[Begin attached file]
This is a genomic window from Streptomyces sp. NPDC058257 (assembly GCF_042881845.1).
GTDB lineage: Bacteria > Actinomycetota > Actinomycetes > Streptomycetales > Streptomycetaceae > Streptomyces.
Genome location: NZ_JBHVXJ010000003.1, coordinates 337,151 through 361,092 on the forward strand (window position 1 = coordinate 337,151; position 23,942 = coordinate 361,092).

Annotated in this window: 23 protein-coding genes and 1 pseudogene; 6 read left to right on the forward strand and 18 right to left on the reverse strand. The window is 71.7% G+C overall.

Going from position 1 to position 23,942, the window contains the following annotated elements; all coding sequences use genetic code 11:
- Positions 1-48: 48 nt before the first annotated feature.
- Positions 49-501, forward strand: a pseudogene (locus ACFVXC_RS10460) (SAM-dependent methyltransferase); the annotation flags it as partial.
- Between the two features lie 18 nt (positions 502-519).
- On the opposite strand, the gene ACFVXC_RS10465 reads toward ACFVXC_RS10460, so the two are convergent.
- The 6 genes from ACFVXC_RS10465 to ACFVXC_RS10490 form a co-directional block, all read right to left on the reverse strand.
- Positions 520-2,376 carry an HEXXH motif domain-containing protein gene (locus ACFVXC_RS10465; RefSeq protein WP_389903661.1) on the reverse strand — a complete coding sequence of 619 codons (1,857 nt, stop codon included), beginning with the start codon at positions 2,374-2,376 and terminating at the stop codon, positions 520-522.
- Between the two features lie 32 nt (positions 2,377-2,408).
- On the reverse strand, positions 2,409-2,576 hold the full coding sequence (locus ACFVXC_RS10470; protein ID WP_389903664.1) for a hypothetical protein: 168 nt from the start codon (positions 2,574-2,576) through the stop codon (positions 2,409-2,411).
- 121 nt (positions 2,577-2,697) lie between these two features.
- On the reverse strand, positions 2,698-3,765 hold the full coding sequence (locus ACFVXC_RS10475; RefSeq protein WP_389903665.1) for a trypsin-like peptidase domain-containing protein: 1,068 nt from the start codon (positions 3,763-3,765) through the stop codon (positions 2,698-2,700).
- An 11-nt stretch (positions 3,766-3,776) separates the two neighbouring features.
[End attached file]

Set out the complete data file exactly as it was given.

This is a genomic window from Streptomyces sp. NPDC058257 (assembly GCF_042881845.1).
GTDB lineage: Bacteria > Actinomycetota > Actinomycetes > Streptomycetales > Streptomycetaceae > Streptomyces.
Genome location: NZ_JBHVXJ010000003.1, coordinates 337,151 through 361,092 on the forward strand (window position 1 = coordinate 337,151; position 23,942 = coordinate 361,092).

Annotated in this window: 23 protein-coding genes and 1 pseudogene; 6 read left to right on the forward strand and 18 right to left on the reverse strand. The window is 71.7% G+C overall.

Going from position 1 to position 23,942, the window contains the following annotated elements; all coding sequences use genetic code 11:
- Positions 1-48: 48 nt before the first annotated feature.
- Positions 49-501, forward strand: a pseudogene (locus ACFVXC_RS10460) (SAM-dependent methyltransferase); the annotation flags it as partial.
- Between the two features lie 18 nt (positions 502-519).
- On the opposite strand, the gene ACFVXC_RS10465 reads toward ACFVXC_RS10460, so the two are convergent.
- The 6 genes from ACFVXC_RS10465 to ACFVXC_RS10490 form a co-directional block, all read right to left on the reverse strand.
- Positions 520-2,376 carry an HEXXH motif domain-containing protein gene (locus ACFVXC_RS10465; RefSeq protein WP_389903661.1) on the reverse strand — a complete coding sequence of 619 codons (1,857 nt, stop codon included), beginning with the start codon at positions 2,374-2,376 and terminating at the stop codon, positions 520-522.
- Between the two features lie 32 nt (positions 2,377-2,408).
- On the reverse strand, positions 2,409-2,576 hold the full coding sequence (locus ACFVXC_RS10470; protein ID WP_389903664.1) for a hypothetical protein: 168 nt from the start codon (positions 2,574-2,576) through the stop codon (positions 2,409-2,411).
- 121 nt (positions 2,577-2,697) lie between these two features.
- On the reverse strand, positions 2,698-3,765 hold the full coding sequence (locus ACFVXC_RS10475; RefSeq protein WP_389903665.1) for a trypsin-like peptidase domain-containing protein: 1,068 nt from the start codon (positions 3,763-3,765) through the stop codon (positions 2,698-2,700).
- An 11-nt stretch (positions 3,766-3,776) separates the two neighbouring features.